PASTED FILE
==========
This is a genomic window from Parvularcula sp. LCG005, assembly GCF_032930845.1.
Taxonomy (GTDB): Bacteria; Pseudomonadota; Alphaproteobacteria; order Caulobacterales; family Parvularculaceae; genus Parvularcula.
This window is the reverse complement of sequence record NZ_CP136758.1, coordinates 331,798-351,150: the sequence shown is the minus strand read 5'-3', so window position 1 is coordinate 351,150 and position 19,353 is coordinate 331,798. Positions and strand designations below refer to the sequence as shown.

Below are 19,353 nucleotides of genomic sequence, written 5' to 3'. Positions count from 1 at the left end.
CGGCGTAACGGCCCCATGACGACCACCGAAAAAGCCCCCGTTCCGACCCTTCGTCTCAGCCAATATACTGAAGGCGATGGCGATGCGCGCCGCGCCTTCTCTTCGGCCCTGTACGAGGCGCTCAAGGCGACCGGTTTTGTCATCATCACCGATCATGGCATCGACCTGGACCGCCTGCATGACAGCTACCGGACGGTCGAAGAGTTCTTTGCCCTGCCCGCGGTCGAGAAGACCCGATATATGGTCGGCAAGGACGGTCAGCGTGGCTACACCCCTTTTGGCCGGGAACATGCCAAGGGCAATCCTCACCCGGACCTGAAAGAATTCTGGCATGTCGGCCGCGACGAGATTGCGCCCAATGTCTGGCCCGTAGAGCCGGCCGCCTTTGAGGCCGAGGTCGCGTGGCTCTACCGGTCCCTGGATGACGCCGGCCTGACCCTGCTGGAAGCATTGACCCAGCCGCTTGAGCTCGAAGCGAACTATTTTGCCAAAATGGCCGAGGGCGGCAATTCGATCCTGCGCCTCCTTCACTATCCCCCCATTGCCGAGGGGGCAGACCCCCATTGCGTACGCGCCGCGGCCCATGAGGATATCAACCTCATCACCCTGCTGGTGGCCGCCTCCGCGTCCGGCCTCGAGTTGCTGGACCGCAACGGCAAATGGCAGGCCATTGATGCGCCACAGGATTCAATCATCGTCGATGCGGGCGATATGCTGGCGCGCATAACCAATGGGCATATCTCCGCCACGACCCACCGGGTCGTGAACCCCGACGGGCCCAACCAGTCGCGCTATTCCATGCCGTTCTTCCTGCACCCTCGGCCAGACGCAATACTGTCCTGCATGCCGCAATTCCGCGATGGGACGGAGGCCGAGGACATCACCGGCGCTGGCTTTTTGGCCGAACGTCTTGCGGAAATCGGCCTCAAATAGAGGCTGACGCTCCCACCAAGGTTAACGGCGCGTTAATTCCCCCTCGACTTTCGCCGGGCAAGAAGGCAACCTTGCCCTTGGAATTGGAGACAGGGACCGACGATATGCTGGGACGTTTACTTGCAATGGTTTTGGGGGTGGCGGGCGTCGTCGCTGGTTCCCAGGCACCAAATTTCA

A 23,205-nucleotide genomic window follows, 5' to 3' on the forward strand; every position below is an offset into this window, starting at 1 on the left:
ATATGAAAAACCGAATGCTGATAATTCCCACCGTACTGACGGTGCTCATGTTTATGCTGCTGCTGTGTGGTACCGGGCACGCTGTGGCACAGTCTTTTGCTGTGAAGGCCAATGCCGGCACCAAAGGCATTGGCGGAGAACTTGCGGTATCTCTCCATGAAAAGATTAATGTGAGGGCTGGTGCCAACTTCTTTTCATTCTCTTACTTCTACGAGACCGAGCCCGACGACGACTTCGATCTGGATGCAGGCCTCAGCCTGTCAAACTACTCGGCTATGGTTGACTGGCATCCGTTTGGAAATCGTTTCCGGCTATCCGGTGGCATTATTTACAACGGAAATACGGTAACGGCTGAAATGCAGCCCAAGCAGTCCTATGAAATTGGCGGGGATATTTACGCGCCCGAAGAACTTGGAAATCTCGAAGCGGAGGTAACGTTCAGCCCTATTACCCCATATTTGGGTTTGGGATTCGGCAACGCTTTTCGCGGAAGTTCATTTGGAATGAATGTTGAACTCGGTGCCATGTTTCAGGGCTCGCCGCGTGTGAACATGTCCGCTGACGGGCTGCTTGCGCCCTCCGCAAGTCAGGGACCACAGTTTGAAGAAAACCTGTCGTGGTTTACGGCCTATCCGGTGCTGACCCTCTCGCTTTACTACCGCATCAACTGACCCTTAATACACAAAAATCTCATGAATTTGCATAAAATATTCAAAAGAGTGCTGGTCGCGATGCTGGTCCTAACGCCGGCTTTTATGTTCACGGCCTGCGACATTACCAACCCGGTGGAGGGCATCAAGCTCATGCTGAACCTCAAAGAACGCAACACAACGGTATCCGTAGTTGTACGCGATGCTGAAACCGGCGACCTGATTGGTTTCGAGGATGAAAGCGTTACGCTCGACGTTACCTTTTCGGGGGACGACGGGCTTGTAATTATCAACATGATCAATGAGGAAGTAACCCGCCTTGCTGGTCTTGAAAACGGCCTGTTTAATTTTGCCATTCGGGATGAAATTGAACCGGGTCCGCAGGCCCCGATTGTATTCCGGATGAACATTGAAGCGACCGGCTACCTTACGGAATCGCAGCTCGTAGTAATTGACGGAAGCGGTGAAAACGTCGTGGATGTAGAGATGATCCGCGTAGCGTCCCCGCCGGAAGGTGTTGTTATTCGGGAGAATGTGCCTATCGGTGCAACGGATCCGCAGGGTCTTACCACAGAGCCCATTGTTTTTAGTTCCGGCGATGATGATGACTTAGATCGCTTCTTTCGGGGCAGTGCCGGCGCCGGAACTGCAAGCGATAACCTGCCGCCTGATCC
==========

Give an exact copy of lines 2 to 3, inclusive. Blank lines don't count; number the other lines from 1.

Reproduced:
Taxonomy (GTDB): Bacteria; Pseudomonadota; Alphaproteobacteria; order Caulobacterales; family Parvularculaceae; genus Parvularcula.
This window is the reverse complement of sequence record NZ_CP136758.1, coordinates 331,798-351,150: the sequence shown is the minus strand read 5'-3', so window position 1 is coordinate 351,150 and position 19,353 is coordinate 331,798. Positions and strand designations below refer to the sequence as shown.